Tests are underway into how automated machines can be utilised for dangerous offshore operations. An automated robot is set to be transferred to an offshore oil platform in the North Sea this year. The innovative project, valued at around £4m is aimed at eliminating humans from dangerous and ‘tedious' jobs and ultimately transform the future of the oil and gas sector.
The pilot project will involve a robot being introduced at the gas plant on the Shetlands, operated by French oil company Total. The robot will join 120 workers on the Alwyn platform, located approximately 400 km north of Aberdeen.
The robot technology has been developed by Austrian based business Tauron and the software maintained by German University TU Darmstadt. The primary role of the machine is to carry out visual inspections and detection of gas leaks.
The publicly funded Oil and Gas Technology Centre has emphasised that automated robot technology will not be used to reduce the wages paid to offshore workers. The Centre has stressed that it is not a case of technology taking their jobs but providing the ability for people to choose different jobs.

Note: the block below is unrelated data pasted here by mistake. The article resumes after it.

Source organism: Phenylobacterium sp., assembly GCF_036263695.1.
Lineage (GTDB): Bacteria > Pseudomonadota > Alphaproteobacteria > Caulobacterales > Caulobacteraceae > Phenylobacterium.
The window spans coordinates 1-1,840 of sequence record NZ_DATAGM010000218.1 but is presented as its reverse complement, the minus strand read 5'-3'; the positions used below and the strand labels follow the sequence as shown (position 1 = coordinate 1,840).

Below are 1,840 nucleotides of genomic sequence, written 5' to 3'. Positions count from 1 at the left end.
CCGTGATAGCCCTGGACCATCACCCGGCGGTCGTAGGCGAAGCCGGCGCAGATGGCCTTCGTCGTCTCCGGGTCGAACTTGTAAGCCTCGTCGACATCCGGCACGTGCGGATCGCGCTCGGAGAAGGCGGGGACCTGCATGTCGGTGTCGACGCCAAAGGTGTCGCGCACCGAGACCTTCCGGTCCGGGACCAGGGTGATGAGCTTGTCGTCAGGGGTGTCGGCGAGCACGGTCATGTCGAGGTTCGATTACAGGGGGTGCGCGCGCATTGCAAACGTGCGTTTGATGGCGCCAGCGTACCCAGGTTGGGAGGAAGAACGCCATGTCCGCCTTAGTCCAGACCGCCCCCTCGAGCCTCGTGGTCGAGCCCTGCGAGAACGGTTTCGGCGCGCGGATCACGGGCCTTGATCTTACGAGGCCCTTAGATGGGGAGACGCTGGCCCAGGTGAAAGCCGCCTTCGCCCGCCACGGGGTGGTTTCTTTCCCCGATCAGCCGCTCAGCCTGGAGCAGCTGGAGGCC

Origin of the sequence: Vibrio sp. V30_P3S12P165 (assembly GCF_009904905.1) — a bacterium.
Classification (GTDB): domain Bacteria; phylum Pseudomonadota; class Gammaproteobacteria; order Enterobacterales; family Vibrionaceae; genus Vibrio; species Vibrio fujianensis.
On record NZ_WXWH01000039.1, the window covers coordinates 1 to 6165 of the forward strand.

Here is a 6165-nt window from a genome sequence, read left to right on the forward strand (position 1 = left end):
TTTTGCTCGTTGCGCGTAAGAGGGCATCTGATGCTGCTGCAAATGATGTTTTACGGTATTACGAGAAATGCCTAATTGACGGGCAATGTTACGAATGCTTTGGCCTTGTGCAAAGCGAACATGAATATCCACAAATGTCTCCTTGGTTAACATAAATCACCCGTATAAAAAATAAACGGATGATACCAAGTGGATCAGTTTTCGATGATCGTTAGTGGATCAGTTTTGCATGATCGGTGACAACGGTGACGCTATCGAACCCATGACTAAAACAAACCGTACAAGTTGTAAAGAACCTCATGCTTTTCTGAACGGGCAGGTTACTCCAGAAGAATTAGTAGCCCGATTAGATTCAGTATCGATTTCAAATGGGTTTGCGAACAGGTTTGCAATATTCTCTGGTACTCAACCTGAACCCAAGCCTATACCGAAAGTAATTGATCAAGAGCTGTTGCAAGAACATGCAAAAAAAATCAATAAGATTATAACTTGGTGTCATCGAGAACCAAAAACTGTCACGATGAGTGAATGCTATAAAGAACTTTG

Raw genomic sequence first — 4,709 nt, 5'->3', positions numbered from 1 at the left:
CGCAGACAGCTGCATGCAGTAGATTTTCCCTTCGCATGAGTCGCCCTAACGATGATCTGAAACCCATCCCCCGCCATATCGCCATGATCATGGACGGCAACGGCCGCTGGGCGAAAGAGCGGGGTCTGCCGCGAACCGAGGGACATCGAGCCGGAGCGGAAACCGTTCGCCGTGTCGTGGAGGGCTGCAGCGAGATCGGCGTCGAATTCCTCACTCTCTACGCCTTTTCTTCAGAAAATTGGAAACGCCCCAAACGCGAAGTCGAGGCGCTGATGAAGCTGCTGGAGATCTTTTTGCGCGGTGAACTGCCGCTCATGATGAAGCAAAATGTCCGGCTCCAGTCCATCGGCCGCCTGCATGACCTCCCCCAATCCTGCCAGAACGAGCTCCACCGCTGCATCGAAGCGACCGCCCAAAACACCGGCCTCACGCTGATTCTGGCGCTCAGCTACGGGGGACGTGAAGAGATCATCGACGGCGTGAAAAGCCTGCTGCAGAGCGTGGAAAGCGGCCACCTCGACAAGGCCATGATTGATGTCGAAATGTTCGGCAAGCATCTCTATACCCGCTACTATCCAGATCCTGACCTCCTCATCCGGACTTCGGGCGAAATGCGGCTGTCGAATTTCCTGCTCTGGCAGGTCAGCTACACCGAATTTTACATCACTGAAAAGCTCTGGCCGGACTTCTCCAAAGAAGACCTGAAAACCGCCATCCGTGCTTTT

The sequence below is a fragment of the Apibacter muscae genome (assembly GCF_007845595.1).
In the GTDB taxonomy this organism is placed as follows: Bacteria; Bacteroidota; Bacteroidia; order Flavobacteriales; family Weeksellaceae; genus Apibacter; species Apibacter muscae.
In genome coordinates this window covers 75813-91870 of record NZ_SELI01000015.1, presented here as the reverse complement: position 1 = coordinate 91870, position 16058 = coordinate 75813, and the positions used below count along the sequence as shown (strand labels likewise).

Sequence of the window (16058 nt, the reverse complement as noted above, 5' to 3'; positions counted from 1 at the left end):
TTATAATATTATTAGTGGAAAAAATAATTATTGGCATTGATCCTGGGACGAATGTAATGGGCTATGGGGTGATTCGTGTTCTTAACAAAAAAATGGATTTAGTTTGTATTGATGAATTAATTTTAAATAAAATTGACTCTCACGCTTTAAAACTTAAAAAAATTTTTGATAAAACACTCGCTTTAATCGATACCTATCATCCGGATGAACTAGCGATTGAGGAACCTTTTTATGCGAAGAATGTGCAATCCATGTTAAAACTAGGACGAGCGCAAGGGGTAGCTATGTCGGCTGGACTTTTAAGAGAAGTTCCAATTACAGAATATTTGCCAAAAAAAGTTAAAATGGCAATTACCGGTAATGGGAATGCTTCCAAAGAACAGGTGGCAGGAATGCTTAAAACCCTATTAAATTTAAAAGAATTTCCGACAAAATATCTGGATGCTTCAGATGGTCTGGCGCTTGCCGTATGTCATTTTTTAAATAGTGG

This pilot project is part of the long-term investment into the industry and the center suggests that it will be at least five years before this type of technology becomes more common in offshore working environments.
The pilot project operated by Total will involve a single test robot, and how it will work alongside people and in an offshore environment.
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